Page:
The official records state “Judith does not seem to be in good contact with her environment. She does not get along well with other children, is restless, eats messily, tears her clothing, and beats other children.” Joyce recalls another document stating that on one occasion Judith had shown an urge to join in with other children who were drawing on pieces of scrap paper, but was told she was ‘too retarded to draw’ and had her crayons confiscated.
Against the wishes of their mother, Joyce eventually sought out Judith and would visit her in the institution. Her daughter Ilana would accompany her from time to time and remembers “cold floors, people yelling. Judy was just sobbing the entire time we were there”.
After many years of heart-ache, Joyce took the decision, after further objections from her mother, to become Judith’s legal guardian. She describes the moment as ‘epiphanal’. It was not a straightforward process; negotiations were drawn-out and difficult. But finally in 1986, a period of deep-healing began, when Judith moved to California to live with Joyce and her family.
Joyce enrolled Judith at the Creative Growth Art Centre in Oakland as a means of occupying her time; Joyce was working as a pediatric nurse so 24-hour care of her sister was impossible.
Creative Growth is a visionary arts centre where people with mental or psychological difficulties are given total artistic freedom. Joyce Scott describes it as ‘joyful’.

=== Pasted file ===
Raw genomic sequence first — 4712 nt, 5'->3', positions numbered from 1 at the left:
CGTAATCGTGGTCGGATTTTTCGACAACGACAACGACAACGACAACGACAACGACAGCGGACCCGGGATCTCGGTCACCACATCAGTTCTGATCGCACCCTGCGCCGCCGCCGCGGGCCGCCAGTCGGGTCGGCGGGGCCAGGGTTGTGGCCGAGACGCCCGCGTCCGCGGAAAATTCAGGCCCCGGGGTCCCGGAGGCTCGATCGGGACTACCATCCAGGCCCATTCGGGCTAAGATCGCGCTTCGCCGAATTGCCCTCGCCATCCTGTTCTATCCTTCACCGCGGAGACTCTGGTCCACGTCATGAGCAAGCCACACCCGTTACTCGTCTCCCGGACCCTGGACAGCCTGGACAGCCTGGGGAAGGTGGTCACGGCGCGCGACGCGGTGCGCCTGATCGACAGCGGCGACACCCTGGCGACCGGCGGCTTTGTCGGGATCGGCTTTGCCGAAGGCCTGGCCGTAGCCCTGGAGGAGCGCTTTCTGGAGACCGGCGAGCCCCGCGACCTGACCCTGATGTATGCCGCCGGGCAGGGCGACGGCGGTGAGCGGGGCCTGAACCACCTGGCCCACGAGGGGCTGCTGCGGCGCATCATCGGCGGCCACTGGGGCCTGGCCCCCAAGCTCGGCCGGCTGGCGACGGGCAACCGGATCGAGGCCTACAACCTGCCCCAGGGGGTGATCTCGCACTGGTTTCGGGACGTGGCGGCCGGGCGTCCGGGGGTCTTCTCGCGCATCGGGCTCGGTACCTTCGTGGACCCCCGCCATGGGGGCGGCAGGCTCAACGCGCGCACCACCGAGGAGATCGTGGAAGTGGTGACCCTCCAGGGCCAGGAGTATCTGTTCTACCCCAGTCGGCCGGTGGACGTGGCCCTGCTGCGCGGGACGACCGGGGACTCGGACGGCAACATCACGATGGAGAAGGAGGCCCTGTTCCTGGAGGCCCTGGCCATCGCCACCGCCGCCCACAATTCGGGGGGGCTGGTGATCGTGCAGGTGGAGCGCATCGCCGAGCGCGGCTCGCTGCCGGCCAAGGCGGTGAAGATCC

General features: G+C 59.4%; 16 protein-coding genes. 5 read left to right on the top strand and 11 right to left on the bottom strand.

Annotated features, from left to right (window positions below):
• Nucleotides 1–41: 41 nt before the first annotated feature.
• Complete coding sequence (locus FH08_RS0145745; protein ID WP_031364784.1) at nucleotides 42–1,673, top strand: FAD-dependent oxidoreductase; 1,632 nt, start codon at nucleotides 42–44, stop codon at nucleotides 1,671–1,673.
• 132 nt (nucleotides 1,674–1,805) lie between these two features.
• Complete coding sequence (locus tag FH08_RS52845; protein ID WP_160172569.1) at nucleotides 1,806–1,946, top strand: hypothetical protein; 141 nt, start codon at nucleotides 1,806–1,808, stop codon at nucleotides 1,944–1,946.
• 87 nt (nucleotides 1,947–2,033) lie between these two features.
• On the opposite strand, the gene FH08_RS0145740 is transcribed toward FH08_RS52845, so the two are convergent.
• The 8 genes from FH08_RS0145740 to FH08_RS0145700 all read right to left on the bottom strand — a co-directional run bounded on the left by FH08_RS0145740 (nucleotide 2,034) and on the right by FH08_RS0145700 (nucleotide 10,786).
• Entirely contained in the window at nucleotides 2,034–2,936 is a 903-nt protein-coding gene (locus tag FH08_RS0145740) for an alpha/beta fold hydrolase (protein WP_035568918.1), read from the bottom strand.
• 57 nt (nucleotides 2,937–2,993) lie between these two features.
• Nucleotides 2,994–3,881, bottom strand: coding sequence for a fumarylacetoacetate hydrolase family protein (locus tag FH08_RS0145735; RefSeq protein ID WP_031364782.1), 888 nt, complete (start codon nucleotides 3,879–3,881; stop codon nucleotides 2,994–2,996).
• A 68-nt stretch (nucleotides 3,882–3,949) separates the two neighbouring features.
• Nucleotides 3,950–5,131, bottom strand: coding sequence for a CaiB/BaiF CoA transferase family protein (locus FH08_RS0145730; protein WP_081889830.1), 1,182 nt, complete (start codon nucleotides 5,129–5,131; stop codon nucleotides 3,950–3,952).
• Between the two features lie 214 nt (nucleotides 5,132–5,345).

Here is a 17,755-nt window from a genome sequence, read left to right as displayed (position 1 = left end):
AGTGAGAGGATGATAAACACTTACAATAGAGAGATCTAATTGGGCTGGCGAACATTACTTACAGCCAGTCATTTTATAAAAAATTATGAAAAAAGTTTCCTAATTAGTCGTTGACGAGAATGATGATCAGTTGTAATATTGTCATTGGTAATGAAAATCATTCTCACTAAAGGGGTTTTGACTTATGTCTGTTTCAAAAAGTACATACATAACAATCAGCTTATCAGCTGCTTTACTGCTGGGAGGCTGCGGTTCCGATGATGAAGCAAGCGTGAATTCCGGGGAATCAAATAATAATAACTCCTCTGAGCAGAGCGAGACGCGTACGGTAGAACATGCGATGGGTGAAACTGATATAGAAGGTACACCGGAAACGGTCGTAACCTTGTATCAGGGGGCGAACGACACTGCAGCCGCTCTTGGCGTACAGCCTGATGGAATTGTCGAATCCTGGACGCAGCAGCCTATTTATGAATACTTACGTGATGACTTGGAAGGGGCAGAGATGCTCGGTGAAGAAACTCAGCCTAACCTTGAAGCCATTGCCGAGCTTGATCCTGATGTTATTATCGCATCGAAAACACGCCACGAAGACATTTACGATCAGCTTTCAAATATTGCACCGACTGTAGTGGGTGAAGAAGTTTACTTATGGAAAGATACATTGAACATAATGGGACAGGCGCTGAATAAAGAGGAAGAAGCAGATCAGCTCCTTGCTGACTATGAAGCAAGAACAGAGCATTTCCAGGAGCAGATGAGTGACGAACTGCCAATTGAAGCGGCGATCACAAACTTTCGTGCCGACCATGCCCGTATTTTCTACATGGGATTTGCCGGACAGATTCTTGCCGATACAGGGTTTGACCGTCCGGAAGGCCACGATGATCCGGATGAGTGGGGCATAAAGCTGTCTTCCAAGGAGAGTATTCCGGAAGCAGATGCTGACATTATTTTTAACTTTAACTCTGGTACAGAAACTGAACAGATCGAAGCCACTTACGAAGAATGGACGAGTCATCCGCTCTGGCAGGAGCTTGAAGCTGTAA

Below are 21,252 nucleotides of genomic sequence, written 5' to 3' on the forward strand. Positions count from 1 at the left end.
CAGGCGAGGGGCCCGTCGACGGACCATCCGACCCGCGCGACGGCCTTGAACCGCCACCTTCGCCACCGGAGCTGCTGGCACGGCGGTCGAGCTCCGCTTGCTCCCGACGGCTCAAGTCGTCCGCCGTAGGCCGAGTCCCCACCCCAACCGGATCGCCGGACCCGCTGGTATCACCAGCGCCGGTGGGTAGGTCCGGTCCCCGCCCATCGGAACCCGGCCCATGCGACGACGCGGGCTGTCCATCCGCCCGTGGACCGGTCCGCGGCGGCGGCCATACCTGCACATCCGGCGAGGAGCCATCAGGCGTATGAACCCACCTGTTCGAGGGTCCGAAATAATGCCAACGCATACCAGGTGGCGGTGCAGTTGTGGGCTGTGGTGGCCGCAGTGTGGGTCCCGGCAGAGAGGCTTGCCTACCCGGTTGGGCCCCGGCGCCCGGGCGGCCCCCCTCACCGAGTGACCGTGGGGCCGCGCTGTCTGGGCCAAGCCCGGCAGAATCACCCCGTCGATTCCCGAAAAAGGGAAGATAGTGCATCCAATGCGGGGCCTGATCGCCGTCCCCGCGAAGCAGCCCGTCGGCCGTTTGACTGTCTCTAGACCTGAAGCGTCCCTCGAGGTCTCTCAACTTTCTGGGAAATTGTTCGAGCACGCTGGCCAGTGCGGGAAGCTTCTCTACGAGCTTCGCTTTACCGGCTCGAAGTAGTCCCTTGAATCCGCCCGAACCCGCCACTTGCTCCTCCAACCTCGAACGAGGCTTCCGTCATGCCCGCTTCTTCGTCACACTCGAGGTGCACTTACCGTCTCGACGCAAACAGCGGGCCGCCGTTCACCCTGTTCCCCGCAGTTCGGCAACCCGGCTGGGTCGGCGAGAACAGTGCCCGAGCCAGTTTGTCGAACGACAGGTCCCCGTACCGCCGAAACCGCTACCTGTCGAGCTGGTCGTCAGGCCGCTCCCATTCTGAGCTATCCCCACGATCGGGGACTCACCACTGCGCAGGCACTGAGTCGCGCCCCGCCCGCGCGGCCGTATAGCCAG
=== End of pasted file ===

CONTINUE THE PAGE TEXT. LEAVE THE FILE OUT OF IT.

For nearly two years, Judith was unresponsive; she didn’t enjoy painting, sculpture or sewing. But one fiber arts workshop with the textile artist Sylvia Seventy changed all that. Finally Judith had discovered something she loved, and what’s more, something for which she had an innate talent.
She spontaneously started wrapping pieces of wood in fiber, fabric and threads and created her earliest pieces, since referred to as ‘totems’.
From then on she didn’t stop. She was constantly creating. Her process was erratic and instinctive. She would wrap thread and yarn around anything she could get her hands on; she appropriated magazines, chairs and even a bicycle wheel. It quickly became a source of communication for Judith, having been verbally and socially ‘blocked’ for most of her life. Tom di Maria, director of Creative Growth, believes she was finally ‘learning to speak’. Her early pieces were her first words.
Her gift was recognised and encouraged by the staff at the Creative Growth Art Centre and Judith was given free-reign over the studio. No object was out-of-bounds. She would work on a piece for days, weeks, even months. She became more and more focused and would not allow interruption or distraction. She also became more discerning in her selection of threads and yarns, considering various hues and shades, wrapping the treasure she had gathered until she alone decided a piece was complete. At that point she would brush her hands together and push the piece away.
But she was not only uncovering a long-hidden talent, Judith was also finding herself. Having found a voice, she became more confident. She began experimenting with extravagant clothing and accessories.
Judith Scott’s body of work
Her work-cycle was constant; five days a week for eighteen years. She produced over 200 cocoon-like sculptures in that time, many of which can be found in international museums and private collections. Some are small and intimate, others almost unmanageable in size.